I spoke to some of the folks on the list, including Jerry Grey, a British-Australian expat who has lived and worked in China for 18 years, and Daniel Dumbrill, a Canadian who owns a brewpub in Shenzhen and has lived in China since 2008.
“I have no idea what the purpose of this list is other than to identify people that the list compiler disagrees with. What his/her/their purpose is, is a mystery. It could be just an academic exercise or it could be for more nefarious purposes to create some kind of hit list,” Grey told me. “One thing is clear, it serves no legal purpose as no law has been broken on my part and I’m sure, but can’t speak for others, that no law appears to have been broken. So, I’m at a loss as to how to describe its real purpose.”
Grey added that he doesn’t know who is behind the list but suggested that it must be someone who believes there are human rights abuses going on in Xinjiang. Since he’s traveled there, he suspects he is thought to have participated in the suppression of native Uyghur culture.
“I do not agree with my inclusion in a list where I don’t understand the importance or relevance of the list. I do not approve of being on any list when I have no idea of the purpose or the motivation of the person creating it” Grey lamented. “If someone, for academic purposes, creates a list of people who have spoken the truth about what they’ve seen and experienced then I would have no problem – this does not appear to be a benign list or have any positive attributes to it. When activists, some of whom have been involved with and/or supported terrorist or extreme actions create and publish lists such as this, it is a very worrying development,” he continued.
Grey hopes the police or other authorities will be made aware of the list, find out the motivation behind it and remove it from social media. He believes it could be an issue of personal safety or freedom of speech.
Canadian Daniel Dumbrill fell into the site’s bad books after an innocuous online gesture. “I was included in one of their lists after they lashed out at me on Twitter for calling out a categorical lie. A Twitter user posted a Douyin (Chinese TikTok) video and repurposed it with a lie. A claim was made that the video, showing an empty mosque, was taken in August 2020 during the Qurban festival, intending to prove that religious holidays are no longer celebrated in Xinjiang. By following the watermark on the video, it was easy to verify that it was in fact from July, during the early stages of Сovid-19 and initial lockdowns. The Xinjiang Victims Database Twitter account was offended by this fact-checking exercise and labeled it "psychological abuse". This is one of the many clear examples that prove this is not an honest or truth-seeking organization.”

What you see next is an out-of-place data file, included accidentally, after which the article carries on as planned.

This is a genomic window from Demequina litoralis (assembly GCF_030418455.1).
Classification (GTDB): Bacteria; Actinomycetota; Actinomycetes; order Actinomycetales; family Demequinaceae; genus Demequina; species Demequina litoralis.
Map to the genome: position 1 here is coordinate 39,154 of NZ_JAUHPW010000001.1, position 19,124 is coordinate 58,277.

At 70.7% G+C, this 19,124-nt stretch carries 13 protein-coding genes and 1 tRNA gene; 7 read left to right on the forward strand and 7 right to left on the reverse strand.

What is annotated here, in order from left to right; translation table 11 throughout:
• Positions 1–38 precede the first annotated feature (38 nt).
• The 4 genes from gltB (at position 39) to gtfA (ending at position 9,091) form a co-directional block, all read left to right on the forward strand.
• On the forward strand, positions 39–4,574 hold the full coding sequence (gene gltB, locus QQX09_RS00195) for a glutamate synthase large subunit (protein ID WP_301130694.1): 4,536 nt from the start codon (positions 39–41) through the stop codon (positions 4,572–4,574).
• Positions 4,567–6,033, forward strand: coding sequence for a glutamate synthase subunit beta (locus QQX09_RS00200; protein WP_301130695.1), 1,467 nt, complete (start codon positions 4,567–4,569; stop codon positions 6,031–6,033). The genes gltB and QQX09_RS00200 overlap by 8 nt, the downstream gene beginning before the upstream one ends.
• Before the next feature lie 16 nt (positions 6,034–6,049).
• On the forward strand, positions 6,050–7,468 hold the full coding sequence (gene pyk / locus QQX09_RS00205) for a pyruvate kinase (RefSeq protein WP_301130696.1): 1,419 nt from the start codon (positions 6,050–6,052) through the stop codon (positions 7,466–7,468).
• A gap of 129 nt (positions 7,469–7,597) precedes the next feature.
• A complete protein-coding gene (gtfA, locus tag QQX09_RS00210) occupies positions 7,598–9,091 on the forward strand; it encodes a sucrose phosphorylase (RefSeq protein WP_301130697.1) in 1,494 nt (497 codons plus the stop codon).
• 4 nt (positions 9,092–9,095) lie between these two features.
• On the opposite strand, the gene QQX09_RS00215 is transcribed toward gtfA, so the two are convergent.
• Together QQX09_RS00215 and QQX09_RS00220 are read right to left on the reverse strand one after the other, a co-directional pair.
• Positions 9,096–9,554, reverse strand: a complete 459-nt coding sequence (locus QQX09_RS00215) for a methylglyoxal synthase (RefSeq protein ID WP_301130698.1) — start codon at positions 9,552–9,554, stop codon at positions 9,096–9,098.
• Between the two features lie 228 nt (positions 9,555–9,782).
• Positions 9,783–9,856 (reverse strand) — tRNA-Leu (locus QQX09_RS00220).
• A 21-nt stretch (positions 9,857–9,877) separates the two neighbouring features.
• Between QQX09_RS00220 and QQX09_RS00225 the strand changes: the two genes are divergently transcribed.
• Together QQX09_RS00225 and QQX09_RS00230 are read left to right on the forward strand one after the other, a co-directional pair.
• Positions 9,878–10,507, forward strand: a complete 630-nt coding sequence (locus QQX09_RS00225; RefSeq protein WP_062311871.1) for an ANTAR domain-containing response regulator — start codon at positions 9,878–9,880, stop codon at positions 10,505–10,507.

“The list I was put on states that I am "linked directly or indirectly to the detention, surveillance, denial/discrimination, and exploitation of documented victims". I disagree with putting anyone on a factually inaccurate list like this simply for questioning the narratives they support. History has taught us valuable lessons about the consequences resulting from taking stories about an "enemy", told by folks presenting themselves as the good guys, at face value,” he concluded.
One thing I realized in talking with these people is that this list reminds me of the official list published by the Ukrainian government of individuals who promote “narratives consonant with Russian propaganda,” which I found myself on. Such lists demonize people with their connection to a topic that is highly propagandized, and that most people have no idea about it. That’s basically where we are with China-related issues, and it says a lot about Amnesty’s supposed impartiality as a human rights organization that they used data from this ridiculous list in their report.
The statements, views and opinions expressed in this column are solely those of the author and do not necessarily represent those of RT.